IN THE UNITED STATES DISTRICT COURT FOR THE MIDDLE DISTRICT OF PENNSYLVANIA
November 24, 2008
KATHRYN J. STARKEY, PLAINTIFF,
MILTON AREA SCHOOL DISTRICT, ET AL., DEFENDANTS.
The opinion of the court was delivered by: A. Richard Caputo United States District Judge
Presently before the Court is the Complaint ofPlaintiff Kathryn Starkey against Defendants Milton Area School District, Dr. William Clark, Dr. Debra Mathinos, and Billie Jean Tyler. (Doc. 1.) Plaintiff has also filed an Application For Leave to Proceed In Forma Pauperis (IFP) along with a supporting Affidavit. (Doc. 2.)
28 U.S.C. § 1915 provides a two-step process for reviewing IFP applications. The Third Circuit Court of Appeals has made it clear that this Court should first consider a litigant's financial status and determine whether he is eligible to proceed IFP, then assess the complaint to determine whether it is frivolous, malicious, fails to state a claim on which relief may be granted, or seeks relief from a defendant immune from suit. See Roman v. Jeffes, 904 F.2d 192, 194 n. 1 (3d Cir. 1990) (court assesses complaint for frivolousness under § 1915(d)); Prison Litigation Reform Act, Pub. L. No. 104-134, § 804(a), (c)-(e), 110 Stat. 1321, 1321-74 (1996) (replacing 1915(d) with 1915(e), adding bases of review).
The decision whether to grant or deny IFP status rests within the sound discretion of the district courts. United States v. Holiday, 436 F.2d 1079, 1079-80 (3d Cir. 1971) (citing decisions from other circuits). Poverty sufficient to qualify for in forma pauperis status does not require penniless destitution. Ward v. Werner, 61 F.R.D. 639, 640 (M.D. Pa. 1974) (citing Adkins v. E.I. DuPont de Nemours & Co., 335 U.S. 331, 339-40 (1948)). However, leave to proceed in forma pauperis is discretionary with the court, and "there exists no fixed net worth which disqualifies a party as a pauper." Id. (citations omitted). "Yet, the mere assertion of poverty does not serve as a substitute for indigency." Id.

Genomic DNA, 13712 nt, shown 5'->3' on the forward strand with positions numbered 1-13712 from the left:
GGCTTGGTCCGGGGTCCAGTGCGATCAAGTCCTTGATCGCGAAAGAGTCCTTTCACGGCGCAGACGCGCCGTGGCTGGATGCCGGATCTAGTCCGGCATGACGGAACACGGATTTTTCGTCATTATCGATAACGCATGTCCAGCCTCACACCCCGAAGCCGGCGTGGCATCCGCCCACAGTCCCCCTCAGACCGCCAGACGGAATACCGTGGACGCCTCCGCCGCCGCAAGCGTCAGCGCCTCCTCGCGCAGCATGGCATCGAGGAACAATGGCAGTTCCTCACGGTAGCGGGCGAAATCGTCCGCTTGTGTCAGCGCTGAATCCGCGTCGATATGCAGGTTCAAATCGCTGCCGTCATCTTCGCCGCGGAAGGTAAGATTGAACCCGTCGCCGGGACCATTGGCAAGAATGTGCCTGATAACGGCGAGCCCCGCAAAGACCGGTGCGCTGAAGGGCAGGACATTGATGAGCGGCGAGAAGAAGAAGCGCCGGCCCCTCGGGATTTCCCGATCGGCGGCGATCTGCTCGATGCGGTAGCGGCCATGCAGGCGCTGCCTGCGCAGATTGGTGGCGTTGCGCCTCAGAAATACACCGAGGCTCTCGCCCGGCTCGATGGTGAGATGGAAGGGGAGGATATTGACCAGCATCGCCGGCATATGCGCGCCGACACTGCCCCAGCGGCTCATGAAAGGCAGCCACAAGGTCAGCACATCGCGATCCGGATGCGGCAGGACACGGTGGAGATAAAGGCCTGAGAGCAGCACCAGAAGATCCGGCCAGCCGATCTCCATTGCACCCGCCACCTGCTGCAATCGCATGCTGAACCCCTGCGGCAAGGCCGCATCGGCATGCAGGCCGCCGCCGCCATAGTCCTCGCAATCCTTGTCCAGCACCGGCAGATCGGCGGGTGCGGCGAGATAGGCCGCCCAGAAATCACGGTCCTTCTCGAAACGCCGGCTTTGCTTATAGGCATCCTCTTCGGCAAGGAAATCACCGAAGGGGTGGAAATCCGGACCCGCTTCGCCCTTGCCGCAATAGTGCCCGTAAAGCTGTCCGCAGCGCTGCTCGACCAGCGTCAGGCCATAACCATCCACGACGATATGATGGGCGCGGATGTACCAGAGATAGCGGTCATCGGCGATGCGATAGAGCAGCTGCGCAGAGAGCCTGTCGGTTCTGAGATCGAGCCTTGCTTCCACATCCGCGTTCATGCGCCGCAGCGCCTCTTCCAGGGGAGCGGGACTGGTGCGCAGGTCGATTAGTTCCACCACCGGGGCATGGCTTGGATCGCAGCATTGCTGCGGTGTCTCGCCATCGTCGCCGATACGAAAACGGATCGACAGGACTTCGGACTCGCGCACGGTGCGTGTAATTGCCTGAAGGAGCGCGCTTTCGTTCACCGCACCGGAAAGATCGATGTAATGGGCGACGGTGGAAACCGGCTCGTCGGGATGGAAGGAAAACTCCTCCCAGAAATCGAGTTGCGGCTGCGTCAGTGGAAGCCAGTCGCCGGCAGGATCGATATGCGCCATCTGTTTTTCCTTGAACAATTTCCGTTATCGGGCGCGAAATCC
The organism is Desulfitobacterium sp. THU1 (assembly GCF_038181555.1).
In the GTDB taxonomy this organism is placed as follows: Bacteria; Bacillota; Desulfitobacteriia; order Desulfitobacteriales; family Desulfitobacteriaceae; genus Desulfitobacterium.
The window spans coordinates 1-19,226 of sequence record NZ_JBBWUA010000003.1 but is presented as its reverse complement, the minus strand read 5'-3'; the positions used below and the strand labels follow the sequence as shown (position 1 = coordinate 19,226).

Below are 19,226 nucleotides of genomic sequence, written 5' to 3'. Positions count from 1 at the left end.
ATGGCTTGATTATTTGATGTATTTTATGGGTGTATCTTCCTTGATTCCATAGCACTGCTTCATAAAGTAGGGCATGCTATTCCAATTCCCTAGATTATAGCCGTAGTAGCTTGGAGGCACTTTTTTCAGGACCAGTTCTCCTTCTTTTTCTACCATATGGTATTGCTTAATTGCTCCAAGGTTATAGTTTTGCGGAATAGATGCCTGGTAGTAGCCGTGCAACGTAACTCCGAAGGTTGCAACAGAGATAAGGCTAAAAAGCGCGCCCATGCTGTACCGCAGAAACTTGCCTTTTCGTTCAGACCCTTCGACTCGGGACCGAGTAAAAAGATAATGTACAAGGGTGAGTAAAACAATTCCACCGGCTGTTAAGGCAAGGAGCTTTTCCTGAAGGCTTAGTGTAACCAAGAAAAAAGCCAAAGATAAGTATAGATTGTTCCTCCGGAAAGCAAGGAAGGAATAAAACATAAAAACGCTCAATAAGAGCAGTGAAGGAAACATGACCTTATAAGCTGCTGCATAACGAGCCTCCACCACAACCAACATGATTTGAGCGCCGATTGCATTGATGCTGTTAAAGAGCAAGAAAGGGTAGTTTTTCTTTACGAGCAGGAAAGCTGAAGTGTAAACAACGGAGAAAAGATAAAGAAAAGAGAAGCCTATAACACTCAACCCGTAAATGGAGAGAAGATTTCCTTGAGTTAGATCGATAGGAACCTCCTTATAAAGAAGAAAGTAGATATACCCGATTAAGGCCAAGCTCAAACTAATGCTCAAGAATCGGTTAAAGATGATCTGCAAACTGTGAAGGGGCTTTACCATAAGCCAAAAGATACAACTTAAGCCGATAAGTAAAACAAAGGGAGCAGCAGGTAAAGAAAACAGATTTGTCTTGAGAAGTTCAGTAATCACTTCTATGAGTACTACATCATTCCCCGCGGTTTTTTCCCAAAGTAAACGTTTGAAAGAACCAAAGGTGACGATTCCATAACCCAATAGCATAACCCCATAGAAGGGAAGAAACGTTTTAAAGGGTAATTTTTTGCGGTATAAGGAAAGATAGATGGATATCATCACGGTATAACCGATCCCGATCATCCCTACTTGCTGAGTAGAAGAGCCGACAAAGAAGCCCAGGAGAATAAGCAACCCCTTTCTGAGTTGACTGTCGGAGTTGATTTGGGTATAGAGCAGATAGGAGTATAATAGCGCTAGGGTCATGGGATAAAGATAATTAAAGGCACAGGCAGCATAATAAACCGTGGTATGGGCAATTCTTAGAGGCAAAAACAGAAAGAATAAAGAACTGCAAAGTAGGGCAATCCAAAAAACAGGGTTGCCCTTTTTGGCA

In her IFP Affidavit, Plaintiff describes her financial situation as follows. She is not presently employed and has not been employed since January 2005. She occasionally earns money pet-sitting, ranging between zero ($0) and two hundred dollars ($200) a month. (Doc. 2 ¶ 1, 2.) She has roughly one thousand eight hundred dollars ($1,800) combined between a checking and a savings account. (Id. ¶ 3.) Her only significant asset is an automobile co-owned with her father, valued at thirteen thousand dollars ($13,000). (Id. ¶ 4.)
Assuming this to be a complete and accurate depiction of Plaintiff's financial situation, the Court finds that she qualifies for IFP status. With a monthly income of two hundred dollars ($200) or less and little savings, the Court finds that payment of the filing fee would present Plaintiff with an undue hardship or deprive her of life's necessities. See Adkins, 335 U.S. at 339.
As to the second-step of review, the Court has performed a preliminary screening of Plaintiff's complaint pursuant to § 1915 and finds that none of the above-mentioned bases for dismissal, listed in § 1915(e)(2)(B), are implicated. Therefore, Plaintiff's motion to proceed IFP is granted.
NOW, this 24th day of November, 2008, IT IS HEREBY ORDERED that:
(1) Plaintiff's Application to Proceed In Forma Pauperis (Doc. 2) is GRANTED.
(2) The Clerk of the Court shall prepare a summons for service by United States Marshals with the complaint on the Defendants named herein;
(3) The Defendants shall respond to the complaint within twenty (20) days of the date service is made pursuant to Fed. R. Civ. P. 12(a)(1).
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